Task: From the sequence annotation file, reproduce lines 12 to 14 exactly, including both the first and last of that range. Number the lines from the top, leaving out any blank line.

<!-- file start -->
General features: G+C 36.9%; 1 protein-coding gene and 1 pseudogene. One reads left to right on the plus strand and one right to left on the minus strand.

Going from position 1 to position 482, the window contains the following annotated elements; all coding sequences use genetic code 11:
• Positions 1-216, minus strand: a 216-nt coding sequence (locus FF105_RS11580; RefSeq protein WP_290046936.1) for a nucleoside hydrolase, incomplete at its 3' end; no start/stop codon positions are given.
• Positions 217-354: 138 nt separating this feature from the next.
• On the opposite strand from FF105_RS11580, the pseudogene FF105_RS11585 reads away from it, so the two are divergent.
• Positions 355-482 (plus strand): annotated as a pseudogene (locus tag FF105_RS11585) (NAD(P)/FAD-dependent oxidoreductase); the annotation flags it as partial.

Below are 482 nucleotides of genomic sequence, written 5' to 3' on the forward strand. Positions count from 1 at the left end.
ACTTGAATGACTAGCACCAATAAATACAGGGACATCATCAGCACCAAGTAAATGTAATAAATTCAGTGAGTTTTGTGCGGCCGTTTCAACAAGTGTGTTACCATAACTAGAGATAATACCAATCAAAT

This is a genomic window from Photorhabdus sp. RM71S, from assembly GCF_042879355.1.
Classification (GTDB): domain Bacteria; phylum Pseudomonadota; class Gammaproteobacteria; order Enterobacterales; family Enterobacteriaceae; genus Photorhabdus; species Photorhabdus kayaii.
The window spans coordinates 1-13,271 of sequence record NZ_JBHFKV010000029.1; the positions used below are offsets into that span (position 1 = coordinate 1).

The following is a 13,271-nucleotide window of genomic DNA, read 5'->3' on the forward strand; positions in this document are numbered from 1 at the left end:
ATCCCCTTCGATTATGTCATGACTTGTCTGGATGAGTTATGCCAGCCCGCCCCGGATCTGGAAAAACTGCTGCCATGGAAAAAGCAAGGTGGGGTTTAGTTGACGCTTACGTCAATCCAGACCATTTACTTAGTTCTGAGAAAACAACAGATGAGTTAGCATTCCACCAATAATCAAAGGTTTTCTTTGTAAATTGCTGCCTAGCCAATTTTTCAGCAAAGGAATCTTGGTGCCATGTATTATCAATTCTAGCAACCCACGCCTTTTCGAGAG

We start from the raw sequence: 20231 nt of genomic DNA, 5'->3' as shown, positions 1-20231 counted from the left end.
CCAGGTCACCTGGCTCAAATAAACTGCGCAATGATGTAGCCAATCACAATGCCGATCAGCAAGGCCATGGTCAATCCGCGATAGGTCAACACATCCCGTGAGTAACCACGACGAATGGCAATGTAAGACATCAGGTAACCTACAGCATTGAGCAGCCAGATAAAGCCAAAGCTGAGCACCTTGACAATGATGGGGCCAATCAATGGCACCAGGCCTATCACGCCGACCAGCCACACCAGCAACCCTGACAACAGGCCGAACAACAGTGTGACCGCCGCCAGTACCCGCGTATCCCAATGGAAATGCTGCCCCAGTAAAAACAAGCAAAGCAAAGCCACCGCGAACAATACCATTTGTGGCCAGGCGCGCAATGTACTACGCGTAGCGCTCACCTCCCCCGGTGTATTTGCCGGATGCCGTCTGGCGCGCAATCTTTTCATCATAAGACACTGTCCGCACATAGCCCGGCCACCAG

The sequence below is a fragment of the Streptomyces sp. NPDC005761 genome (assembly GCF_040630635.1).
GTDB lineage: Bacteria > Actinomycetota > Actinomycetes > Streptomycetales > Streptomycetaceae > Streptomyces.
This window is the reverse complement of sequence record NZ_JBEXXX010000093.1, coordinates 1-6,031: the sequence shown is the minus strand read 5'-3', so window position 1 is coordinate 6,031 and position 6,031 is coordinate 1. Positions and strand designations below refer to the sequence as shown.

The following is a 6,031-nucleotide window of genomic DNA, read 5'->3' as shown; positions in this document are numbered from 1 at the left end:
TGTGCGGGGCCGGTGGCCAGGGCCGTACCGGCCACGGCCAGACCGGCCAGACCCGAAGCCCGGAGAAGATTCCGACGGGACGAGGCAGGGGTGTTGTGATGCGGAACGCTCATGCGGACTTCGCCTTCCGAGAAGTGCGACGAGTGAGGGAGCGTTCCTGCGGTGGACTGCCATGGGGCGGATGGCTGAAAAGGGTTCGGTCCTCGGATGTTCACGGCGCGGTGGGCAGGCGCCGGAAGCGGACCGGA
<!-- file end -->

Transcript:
The following is a 13,271-nucleotide window of genomic DNA, read 5'->3' on the forward strand; positions in this document are numbered from 1 at the left end:
ATCCCCTTCGATTATGTCATGACTTGTCTGGATGAGTTATGCCAGCCCGCCCCGGATCTGGAAAAACTGCTGCCATGGAAAAAGCAAGGTGGGGTTTAGTTGACGCTTACGTCAATCCAGACCATTTACTTAGTTCTGAGAAAACAACAGATGAGTTAGCATTCCACCAATAATCAAAGGTTTTCTTTGTAAATTGCTGCCTAGCCAATTTTTCAGCAAAGGAATCTTGGTGCCATGTATTATCAATTCTAGCAACCCACGCCTTTTCGAGAG

We start from the raw sequence: 20231 nt of genomic DNA, 5'->3' as shown, positions 1-20231 counted from the left end.